German director Wim Wenders Wings of Desire is one of the most spiritual and poetic films ever made. When watching the hypnotic beauty of the film it quickly gets you seduced under it's spell and you become entranced by its visual beauty and meditating power. The angels in the film are not only guardian angels who were put on our planet to watch over human inhabitants, but are also observers that have seen the mistakes and atrocities that humans have committed since the beginning of mankind. In Wings of Desire the angels move invisibly throughout the city of Berlin, watching, listening, and comparing notes with each other. Young children are able to see them because of their purity and innocence, and the angels usually watch in high places like on tall buildings and over heroic statues. The angels do not directly change the events of the humans they observe and in one instance while an angel is trying to comfort a man contemplating suicide, the man decides to jump and kills himself.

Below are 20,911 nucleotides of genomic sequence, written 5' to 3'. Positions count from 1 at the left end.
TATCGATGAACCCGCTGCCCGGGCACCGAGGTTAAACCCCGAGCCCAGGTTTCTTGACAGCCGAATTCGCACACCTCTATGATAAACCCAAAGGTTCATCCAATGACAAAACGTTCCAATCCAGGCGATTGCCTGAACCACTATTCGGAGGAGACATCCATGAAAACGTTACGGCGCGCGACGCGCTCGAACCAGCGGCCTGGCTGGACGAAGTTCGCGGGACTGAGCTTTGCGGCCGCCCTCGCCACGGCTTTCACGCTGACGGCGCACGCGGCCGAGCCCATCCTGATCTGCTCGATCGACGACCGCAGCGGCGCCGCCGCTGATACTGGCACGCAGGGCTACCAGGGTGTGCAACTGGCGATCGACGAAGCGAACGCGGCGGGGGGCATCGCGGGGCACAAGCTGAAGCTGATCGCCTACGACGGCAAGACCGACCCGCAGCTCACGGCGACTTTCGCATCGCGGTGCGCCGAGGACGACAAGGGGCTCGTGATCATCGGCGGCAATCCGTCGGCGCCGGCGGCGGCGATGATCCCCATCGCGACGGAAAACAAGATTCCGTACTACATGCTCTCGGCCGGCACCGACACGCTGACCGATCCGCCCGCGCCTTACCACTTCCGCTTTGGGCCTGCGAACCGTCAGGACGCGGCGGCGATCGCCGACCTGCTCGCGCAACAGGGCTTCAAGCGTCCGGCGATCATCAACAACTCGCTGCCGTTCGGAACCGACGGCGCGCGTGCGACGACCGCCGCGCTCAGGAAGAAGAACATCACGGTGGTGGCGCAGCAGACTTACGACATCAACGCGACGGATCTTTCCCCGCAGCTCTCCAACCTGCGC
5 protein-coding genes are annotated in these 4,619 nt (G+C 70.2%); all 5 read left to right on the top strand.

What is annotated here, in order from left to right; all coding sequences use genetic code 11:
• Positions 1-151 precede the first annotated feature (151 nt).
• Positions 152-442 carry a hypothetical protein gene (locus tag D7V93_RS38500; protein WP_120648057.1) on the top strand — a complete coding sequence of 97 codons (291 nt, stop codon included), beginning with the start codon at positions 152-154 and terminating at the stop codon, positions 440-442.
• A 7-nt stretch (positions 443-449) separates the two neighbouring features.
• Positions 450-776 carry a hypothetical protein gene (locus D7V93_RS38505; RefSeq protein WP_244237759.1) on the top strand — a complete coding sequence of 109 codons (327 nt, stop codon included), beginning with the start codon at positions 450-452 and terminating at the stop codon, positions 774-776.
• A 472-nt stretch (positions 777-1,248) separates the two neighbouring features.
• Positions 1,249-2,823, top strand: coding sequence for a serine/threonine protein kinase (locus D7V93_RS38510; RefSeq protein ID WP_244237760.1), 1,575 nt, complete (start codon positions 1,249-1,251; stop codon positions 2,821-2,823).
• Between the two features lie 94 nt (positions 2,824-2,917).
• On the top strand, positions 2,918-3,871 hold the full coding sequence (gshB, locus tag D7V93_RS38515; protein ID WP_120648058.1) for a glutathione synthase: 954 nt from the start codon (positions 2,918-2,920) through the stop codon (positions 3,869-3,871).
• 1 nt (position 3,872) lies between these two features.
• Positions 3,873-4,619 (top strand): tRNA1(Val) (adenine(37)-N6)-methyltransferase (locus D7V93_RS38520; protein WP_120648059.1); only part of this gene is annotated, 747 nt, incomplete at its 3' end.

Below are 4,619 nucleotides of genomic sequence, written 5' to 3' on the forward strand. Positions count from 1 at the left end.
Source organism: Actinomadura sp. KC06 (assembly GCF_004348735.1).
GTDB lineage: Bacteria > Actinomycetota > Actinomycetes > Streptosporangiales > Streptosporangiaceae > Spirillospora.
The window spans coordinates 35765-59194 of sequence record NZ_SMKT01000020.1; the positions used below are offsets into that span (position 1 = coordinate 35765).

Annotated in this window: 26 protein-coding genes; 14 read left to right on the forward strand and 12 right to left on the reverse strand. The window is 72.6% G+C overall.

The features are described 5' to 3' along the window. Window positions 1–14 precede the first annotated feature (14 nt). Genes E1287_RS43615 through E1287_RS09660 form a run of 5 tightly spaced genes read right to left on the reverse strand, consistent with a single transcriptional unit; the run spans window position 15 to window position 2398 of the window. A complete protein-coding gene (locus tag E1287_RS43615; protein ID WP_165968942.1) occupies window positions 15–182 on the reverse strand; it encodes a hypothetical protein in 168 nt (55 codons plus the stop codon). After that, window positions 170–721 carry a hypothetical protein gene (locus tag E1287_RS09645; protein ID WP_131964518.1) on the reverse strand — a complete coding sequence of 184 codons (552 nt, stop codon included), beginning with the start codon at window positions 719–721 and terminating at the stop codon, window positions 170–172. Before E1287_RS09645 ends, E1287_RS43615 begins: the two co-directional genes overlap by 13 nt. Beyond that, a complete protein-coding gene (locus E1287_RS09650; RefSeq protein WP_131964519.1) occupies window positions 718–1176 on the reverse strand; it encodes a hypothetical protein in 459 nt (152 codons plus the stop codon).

Much of Wings of Desire brings a mood of calm medication as we the audience observe the people and the world they inhabit just as the angels do. The story unfolds slowly and the plot doesn't really start taking shape until an hour and a half in the film. The story is very simple and yet profound as we follow two angels named Damiel (Bruno Ganz) and Cassiel (Otto Sander). They comfort and listen to the thoughts of several humans, including a painter struggling to find inspiration, a broken man who thinks his girlfriend no longer loves him, an old Holocaust victim struggling with the horrors of the past, parents worried about their son who seems angry and distant, a mother going in labor and being rushed to a hospital, and several different passengers on a plane, trams and people in the streets; which is greatly similar to the turning of a dial on a radio program. We watch films to be brought into the personal lives of several characters and bear witness to their sorrow, pain, fear, humor and happiness; and in many ways we are just like the angels; observing the observers. And then the unthinkable happens, and suddenly Damiel decides that he wants to become human because he has fallen in love with a human being, and wants to experience human pleasures. The film is shot in both a rich, sepia-toned black-and-white and color, with the former being used to represent the world as experienced by the angels.